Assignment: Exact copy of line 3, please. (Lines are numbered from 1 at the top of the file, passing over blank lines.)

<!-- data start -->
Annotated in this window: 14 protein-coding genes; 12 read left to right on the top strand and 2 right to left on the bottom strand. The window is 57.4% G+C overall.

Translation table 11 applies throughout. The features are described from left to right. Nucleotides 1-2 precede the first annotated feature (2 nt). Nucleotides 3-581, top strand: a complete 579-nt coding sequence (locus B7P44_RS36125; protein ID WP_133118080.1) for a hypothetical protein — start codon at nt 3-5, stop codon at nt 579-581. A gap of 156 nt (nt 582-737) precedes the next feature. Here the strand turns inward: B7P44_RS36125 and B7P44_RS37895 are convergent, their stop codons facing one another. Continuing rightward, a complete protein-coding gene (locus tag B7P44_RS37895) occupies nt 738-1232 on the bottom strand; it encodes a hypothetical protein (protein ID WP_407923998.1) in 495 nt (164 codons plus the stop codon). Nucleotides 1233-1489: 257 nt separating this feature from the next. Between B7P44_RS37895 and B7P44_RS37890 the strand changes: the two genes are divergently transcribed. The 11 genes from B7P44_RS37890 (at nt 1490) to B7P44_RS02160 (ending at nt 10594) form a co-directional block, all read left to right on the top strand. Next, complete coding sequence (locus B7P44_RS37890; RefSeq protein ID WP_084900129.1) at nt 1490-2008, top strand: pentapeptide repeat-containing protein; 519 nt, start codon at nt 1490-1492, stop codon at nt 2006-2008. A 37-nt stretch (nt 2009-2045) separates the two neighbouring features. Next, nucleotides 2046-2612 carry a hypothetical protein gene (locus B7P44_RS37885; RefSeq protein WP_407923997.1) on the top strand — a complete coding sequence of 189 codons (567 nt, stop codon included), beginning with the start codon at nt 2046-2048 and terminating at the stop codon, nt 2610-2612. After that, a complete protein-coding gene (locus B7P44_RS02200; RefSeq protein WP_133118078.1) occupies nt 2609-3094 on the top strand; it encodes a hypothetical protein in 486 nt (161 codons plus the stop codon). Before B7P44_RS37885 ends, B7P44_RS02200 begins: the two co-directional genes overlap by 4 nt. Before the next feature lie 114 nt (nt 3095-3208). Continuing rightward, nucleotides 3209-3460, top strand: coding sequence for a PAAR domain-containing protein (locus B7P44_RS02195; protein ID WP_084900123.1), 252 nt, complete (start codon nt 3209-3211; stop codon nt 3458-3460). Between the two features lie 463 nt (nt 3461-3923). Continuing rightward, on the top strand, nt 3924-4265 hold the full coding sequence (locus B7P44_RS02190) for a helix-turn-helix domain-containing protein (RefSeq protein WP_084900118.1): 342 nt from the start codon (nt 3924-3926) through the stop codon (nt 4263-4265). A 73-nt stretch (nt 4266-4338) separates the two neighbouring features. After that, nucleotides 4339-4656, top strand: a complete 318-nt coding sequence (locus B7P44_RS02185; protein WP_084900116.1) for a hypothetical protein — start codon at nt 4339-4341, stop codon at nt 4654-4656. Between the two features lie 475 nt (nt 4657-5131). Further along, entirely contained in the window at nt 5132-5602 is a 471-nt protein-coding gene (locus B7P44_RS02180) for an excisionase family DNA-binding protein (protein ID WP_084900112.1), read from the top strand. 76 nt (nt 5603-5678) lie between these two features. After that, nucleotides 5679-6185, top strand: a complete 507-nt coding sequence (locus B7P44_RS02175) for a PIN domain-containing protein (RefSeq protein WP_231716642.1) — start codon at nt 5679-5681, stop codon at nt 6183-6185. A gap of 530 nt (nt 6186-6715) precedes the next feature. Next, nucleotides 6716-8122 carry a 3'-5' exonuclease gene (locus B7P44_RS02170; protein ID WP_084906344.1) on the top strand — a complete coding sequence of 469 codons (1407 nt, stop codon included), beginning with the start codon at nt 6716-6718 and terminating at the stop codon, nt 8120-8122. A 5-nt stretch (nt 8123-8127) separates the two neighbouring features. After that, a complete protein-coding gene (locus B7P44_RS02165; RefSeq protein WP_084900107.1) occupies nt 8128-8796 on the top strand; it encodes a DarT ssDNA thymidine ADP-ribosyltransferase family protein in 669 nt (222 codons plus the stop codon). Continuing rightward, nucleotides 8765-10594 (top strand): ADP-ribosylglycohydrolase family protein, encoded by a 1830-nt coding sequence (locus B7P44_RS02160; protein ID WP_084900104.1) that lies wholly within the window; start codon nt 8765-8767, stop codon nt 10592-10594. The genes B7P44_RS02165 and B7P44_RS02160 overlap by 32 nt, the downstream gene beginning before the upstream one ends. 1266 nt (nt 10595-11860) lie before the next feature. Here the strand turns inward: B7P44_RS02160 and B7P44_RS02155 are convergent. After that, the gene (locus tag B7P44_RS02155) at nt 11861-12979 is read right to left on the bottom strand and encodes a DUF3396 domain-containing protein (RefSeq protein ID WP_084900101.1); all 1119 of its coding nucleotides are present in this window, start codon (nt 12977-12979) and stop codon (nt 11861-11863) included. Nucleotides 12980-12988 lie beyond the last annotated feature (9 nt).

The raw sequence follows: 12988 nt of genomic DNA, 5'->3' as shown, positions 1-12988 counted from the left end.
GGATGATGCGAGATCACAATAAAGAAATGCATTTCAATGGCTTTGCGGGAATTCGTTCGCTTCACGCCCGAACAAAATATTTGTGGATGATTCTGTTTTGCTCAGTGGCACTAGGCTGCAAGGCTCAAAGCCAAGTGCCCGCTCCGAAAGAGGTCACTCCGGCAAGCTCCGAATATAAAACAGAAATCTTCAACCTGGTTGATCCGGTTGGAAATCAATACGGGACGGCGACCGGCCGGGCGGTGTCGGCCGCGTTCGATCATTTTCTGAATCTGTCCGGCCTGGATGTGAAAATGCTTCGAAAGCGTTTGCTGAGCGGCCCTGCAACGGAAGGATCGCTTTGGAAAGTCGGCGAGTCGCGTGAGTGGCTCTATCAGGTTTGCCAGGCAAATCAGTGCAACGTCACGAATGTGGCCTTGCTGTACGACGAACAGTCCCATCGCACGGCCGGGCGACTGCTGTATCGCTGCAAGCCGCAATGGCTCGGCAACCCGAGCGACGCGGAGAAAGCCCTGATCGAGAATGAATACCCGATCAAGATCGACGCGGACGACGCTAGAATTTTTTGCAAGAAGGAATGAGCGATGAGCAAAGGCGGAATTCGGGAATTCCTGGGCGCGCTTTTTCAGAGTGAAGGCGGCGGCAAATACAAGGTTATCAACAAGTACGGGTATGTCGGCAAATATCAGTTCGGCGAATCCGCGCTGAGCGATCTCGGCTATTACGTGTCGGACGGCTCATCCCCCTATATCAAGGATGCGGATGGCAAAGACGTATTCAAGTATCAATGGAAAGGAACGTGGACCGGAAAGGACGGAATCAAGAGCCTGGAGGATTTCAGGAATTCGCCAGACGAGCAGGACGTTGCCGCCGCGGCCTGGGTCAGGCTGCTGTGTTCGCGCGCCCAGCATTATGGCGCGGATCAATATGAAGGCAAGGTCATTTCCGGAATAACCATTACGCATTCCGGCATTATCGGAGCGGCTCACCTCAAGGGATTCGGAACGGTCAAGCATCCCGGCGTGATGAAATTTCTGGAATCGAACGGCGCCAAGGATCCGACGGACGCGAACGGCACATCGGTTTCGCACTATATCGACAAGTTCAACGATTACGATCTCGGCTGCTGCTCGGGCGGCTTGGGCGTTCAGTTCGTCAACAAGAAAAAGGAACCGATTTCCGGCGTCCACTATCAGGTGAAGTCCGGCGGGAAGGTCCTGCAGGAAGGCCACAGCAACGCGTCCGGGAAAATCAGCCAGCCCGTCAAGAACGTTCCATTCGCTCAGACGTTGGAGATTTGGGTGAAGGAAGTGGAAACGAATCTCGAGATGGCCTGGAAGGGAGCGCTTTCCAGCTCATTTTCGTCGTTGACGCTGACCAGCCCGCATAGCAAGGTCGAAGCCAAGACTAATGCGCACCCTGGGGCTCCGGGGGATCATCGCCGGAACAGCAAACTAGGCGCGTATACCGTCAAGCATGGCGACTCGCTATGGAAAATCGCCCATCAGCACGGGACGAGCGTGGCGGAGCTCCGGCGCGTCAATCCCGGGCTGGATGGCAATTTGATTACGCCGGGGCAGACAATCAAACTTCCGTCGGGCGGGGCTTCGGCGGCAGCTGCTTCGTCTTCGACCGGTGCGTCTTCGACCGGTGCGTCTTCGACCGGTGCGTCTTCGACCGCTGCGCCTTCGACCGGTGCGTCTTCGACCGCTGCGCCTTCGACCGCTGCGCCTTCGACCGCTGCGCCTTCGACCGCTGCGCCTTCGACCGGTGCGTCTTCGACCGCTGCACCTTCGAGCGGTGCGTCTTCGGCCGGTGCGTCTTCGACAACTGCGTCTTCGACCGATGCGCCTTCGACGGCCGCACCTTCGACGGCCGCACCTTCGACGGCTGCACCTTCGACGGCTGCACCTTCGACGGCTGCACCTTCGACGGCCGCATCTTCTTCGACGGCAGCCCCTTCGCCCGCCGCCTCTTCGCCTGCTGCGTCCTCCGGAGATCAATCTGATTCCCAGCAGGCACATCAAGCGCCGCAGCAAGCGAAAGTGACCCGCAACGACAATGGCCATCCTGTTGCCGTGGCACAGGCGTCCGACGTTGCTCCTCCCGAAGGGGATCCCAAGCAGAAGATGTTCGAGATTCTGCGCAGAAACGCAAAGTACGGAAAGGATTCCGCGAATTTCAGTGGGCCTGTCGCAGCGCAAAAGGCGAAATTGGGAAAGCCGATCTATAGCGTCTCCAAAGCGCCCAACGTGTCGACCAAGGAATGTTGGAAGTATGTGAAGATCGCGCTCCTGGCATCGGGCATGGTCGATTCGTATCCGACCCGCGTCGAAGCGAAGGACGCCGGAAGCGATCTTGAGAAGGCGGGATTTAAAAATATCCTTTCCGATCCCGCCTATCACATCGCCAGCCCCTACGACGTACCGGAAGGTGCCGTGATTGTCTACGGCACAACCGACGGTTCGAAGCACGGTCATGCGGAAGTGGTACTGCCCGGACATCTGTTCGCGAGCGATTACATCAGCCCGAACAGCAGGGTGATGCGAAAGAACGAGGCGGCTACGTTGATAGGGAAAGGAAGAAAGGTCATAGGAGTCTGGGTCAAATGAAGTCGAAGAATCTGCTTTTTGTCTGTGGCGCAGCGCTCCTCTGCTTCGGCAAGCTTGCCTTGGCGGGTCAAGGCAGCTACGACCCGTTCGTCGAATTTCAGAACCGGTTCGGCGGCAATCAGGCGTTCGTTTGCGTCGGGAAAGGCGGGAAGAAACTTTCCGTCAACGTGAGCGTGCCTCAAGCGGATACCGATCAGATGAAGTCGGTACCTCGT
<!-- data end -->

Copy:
The raw sequence follows: 12988 nt of genomic DNA, 5'->3' as shown, positions 1-12988 counted from the left end.